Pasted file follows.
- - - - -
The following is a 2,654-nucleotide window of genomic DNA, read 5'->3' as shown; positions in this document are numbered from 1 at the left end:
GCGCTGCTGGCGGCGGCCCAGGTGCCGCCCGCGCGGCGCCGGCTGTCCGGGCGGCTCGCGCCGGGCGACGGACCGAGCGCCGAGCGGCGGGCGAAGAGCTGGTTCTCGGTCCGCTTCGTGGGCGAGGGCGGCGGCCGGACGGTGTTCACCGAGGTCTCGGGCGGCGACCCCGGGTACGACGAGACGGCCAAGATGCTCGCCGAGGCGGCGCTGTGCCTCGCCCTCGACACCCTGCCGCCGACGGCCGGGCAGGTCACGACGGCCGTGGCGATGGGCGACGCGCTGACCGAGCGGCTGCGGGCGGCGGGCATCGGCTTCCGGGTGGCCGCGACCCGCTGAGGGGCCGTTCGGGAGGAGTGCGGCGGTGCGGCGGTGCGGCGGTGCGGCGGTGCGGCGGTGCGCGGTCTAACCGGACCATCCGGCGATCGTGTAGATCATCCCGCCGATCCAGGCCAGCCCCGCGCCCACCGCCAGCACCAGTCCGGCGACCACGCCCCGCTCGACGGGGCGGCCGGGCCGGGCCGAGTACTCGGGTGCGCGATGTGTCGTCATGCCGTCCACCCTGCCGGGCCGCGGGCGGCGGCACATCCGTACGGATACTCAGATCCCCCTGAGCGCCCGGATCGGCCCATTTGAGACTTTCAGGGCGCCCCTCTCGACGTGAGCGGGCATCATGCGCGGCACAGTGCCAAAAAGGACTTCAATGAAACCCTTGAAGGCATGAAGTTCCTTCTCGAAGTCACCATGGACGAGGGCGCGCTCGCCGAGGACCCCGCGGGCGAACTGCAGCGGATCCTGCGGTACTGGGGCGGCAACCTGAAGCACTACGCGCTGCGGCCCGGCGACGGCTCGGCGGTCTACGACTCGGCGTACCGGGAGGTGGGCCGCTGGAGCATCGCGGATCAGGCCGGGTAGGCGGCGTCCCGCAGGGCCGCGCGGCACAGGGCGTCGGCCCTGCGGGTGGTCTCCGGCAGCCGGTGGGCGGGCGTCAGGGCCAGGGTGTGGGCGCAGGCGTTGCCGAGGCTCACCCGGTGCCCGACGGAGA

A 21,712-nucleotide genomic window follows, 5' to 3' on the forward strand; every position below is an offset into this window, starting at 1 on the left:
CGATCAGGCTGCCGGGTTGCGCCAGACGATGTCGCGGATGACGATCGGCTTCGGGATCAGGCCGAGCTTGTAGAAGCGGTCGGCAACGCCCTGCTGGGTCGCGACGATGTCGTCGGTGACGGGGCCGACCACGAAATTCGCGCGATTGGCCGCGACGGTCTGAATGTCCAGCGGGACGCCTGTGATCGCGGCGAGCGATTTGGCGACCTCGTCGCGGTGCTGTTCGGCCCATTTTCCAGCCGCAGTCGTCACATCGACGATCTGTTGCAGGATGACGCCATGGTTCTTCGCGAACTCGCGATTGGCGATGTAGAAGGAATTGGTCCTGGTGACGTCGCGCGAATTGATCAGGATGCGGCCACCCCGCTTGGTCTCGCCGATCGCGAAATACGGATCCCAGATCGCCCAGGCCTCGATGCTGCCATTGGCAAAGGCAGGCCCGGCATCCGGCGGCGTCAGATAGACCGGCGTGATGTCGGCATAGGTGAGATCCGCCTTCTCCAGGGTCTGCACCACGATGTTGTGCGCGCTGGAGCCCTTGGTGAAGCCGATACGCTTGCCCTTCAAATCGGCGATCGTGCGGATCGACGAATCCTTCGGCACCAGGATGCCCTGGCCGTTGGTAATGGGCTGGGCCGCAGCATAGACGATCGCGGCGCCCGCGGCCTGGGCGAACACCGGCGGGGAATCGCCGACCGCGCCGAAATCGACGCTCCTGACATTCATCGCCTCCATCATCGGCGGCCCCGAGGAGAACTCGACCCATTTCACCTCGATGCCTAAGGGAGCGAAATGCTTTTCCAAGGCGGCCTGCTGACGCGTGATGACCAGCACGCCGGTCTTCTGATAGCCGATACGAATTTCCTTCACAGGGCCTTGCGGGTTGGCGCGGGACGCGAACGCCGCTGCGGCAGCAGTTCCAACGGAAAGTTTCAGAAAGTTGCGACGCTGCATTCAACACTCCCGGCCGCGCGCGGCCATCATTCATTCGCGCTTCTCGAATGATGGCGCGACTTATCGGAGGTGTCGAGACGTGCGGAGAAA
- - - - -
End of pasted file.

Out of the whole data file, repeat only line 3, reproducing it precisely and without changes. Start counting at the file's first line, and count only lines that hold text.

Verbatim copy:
A 21,712-nucleotide genomic window follows, 5' to 3' on the forward strand; every position below is an offset into this window, starting at 1 on the left: